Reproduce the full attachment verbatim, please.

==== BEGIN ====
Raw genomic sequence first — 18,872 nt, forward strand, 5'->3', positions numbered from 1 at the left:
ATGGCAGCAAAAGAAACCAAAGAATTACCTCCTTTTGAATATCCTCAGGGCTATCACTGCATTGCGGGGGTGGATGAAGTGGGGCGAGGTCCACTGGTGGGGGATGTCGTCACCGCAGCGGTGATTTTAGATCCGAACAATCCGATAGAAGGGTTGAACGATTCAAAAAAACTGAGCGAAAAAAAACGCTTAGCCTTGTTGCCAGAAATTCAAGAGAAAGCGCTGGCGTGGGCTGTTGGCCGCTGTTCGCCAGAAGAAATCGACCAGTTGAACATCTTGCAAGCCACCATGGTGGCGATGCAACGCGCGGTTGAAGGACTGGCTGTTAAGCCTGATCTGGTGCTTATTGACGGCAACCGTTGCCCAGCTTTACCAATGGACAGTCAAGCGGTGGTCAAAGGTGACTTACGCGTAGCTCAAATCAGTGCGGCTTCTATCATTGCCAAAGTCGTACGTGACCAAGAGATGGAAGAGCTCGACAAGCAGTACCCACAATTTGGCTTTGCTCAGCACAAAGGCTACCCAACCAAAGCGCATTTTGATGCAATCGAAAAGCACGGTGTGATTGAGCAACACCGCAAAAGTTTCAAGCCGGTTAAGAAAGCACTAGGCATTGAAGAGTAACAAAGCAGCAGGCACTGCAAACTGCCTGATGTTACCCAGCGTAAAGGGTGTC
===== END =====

Raw genomic sequence first — 18,872 nt, forward strand, 5'->3', positions numbered from 1 at the left:
ATGGCAGCAAAAGAAACCAAAGAATTACCTCCTTTTGAATATCCTCAGGGCTATCACTGCATTGCGGGGGTGGATGAAGTGGGGCGAGGTCCACTGGTGGGGGATGTCGTCACCGCAGCGGTGATTTTAGATCCGAACAATCCGATAGAAGGGTTGAACGATTCAAAAAAACTGAGCGAAAAAAAACGCTTAGCCTTGTTGCCAGAAATTCAAGAGAAAGCGCTGGCGTGGGCTGTTGGCCGCTGTTCGCCAGAAGAAATCGACCAGTTGAACATCTTGCAAGCCACCATGGTGGCGATGCAACGCGCGGTTGAAGGACTGGCTGTTAAGCCTGATCTGGTGCTTATTGACGGCAACCGTTGCCCAGCTTTACCAATGGACAGTCAAGCGGTGGTCAAAGGTGACTTACGCGTAGCTCAAATCAGTGCGGCTTCTATCATTGCCAAAGTCGTACGTGACCAAGAGATGGAAGAGCTCGACAAGCAGTACCCACAATTTGGCTTTGCTCAGCACAAAGGCTACCCAACCAAAGCGCATTTTGATGCAATCGAAAAGCACGGTGTGATTGAGCAACACCGCAAAAGTTTCAAGCCGGTTAAGAAAGCACTAGGCATTGAAGAGTAACAAAGCAGCAGGCACTGCAAACTGCCTGATGTTACCCAGCGTAAAGGGTGTC